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Every horse person knows the terror of the word “laminitis.” But what is the reason for this devastating disease? A specific singular cause is not known. Instead, laminitis is a multifactorial syndrome, meaning numerous elements may contribute to the development of clinical signs.
First, what is laminitis? It is an inflammation of the laminae. These interdigitating layers of tissue act to support and secure the coffin bone to the hoof wall. The laminae contain extensive blood and nerve networks.
In the face of inflammation, the laminae cannot swell since they are confined within the rigid hoof structure. As a result, a disruption of blood flow, aggravated nerves, and weakening of the connections between the coffin bone and the hoof wall occur. In severe cases, the additional force applied by the deep digital flexor tendon on the coffin bone can cause it to rotate, sink, or protrude through the sole.
Are carbohydrates, i.e., sugars and starches, in part responsible for laminitis? The simple answer is yes; carbs are one of the primary risk factors.
What are the RISK factors that correlate with carbohydrate loads?
What are other CONTRIBUTING factors to laminitis?
So how do carbohydrates influence the occurrence of laminitis? The precise mechanism is unknown. There are a couple of theories that may help explain the process:
A. When a horse ingests a diet high in carbs, it can unbalance the normal hindgut bacteria. When this happens, the harmful bacteria produce toxins that enter the bloodstream. Toxins cause inflammation, and since the sensitive laminae are unable to respond to inflammatory insults, laminitis results.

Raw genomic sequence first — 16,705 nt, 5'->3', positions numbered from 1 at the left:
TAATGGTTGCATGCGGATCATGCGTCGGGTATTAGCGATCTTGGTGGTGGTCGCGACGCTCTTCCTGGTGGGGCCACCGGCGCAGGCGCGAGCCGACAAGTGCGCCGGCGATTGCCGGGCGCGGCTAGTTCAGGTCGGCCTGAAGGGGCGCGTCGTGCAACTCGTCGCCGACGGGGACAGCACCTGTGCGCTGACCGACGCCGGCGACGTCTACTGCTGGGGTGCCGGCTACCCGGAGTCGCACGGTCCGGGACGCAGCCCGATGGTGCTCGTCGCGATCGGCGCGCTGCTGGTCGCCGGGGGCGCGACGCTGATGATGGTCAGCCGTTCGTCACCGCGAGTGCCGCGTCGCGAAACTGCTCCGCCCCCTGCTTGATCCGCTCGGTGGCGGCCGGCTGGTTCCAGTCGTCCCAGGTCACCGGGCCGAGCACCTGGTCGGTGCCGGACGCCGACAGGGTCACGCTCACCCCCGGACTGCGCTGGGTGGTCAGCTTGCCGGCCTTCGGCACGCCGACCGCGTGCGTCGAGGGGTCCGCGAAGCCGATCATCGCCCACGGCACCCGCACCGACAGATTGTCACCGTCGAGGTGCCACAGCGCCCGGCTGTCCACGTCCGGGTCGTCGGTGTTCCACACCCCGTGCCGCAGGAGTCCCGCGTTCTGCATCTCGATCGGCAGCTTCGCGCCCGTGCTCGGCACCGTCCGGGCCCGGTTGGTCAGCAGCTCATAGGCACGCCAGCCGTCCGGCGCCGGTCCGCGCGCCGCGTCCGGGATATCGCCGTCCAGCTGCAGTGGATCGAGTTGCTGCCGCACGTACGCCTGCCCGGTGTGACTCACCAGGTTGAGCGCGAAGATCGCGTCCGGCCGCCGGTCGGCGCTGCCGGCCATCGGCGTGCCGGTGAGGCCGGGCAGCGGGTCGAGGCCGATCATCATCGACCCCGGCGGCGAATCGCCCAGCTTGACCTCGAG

B. Diets high in carbohydrates cause an increase in the level of insulin released into the bloodstream, which leads to the development of laminitis.
In this second proposal, the question is, how does excess insulin result in signs of laminitis? Several theories are listed below on how this occurs, but first, let’s examine insulin’s role in the body.
Sugars and starches convert into glucose in the stomach and small intestine when a horse ingests food. Glucose then passes into the bloodstream, where it provides energy for the body’s cells. The glucose, however, cannot get into the cells without the help of insulin.
Insulin binds with receptors on the cells, “unlocking the door” and allowing the glucose to enter. If there are faulty connections to those doorways, the glucose can’t get inside and do its job. Glucose thus remains high in the blood. The pancreas continues to pump out insulin in an attempt to lower the blood sugar. Excessive insulin in the blood is called hyperinsulinemia.
Research is ongoing, but the following unconfirmed theories on how hyperinsulinemia causes laminitis are listed below:
What actions can prevent laminitis from occurring? Here are some suggestions:
**Feed diets low in sugars and starches and high in fiber.
**limit grass intake, especially in spring.
** minimize caloric intake.
*Prevent as many risks and contributing factors from occurring together. *Contact your veterinarian for routine physicals and blood work to monitor for the early signs of laminitis and discuss options for maximizing health and minimizing occurrences.